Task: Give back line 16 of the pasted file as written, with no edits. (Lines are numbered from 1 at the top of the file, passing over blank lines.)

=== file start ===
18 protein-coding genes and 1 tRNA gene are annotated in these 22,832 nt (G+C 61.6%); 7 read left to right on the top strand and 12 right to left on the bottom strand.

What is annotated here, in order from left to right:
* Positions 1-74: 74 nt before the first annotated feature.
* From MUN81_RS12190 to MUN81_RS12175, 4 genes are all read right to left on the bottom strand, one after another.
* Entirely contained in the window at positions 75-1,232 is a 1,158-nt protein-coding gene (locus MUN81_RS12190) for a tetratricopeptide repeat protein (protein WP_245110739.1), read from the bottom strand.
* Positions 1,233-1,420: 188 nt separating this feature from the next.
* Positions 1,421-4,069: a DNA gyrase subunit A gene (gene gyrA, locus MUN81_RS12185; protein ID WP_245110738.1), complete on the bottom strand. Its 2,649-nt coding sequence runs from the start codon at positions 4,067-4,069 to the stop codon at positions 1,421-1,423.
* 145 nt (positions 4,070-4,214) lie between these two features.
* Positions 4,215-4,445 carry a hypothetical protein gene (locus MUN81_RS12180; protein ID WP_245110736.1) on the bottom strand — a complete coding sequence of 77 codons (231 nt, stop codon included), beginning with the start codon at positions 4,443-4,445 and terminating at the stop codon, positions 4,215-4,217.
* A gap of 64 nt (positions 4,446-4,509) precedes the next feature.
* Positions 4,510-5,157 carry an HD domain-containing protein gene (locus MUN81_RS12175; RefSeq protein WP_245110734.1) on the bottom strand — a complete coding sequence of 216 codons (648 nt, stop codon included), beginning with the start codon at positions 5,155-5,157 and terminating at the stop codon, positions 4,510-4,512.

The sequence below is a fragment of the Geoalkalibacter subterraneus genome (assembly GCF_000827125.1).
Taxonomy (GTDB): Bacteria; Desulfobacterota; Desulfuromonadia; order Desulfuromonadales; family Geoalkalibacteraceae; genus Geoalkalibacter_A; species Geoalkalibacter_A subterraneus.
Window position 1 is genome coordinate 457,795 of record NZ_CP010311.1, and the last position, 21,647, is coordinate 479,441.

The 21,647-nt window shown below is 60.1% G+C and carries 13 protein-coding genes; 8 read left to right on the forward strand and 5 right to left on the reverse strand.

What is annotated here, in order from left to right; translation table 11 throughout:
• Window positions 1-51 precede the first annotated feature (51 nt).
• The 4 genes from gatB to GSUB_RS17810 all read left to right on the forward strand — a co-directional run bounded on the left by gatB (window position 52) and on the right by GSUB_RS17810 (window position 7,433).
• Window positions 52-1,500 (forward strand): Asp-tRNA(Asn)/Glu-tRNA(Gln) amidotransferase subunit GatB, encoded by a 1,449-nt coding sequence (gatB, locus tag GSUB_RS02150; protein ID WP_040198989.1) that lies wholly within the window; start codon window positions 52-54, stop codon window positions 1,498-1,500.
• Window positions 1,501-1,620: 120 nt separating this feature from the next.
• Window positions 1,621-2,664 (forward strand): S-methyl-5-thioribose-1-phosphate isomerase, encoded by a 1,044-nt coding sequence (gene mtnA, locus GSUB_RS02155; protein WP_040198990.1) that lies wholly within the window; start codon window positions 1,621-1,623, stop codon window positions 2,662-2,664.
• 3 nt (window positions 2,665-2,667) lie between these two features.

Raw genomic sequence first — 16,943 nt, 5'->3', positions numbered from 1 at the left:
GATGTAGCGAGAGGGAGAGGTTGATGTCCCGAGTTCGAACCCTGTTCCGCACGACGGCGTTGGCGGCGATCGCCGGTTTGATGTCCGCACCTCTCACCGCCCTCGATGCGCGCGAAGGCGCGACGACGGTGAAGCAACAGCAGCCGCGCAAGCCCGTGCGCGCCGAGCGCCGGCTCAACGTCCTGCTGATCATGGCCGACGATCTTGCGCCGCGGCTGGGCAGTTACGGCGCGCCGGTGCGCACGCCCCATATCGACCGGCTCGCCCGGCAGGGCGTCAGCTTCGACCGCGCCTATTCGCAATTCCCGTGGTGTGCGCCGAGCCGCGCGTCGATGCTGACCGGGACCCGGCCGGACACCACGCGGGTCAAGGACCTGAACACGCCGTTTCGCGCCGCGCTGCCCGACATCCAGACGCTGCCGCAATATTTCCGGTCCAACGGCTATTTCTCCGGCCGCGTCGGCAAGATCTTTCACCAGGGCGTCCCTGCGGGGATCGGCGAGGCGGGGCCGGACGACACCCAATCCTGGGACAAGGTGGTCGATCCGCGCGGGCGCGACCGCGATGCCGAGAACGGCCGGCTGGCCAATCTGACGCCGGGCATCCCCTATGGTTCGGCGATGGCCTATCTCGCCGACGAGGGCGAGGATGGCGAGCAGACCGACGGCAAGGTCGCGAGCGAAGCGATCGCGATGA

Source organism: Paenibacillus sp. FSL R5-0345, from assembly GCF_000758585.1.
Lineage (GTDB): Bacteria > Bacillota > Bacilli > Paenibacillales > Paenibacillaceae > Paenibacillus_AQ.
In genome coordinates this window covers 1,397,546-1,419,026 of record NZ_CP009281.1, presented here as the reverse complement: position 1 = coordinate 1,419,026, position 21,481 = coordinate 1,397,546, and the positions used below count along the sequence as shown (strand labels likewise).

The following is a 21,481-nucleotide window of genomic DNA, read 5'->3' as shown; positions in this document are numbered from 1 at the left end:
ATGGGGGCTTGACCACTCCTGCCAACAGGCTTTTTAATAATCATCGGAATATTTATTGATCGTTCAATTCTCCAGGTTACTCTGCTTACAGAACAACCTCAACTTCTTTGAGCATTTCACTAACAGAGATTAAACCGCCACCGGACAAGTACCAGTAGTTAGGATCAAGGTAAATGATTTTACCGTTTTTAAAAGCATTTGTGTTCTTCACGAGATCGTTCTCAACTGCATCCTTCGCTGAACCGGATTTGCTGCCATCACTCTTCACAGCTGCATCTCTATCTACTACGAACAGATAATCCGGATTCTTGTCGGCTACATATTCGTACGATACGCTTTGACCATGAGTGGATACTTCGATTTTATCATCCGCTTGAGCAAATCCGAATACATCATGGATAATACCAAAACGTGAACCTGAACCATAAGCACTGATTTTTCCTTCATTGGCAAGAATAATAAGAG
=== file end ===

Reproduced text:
What is annotated here, in order from left to right; translation table 11 throughout: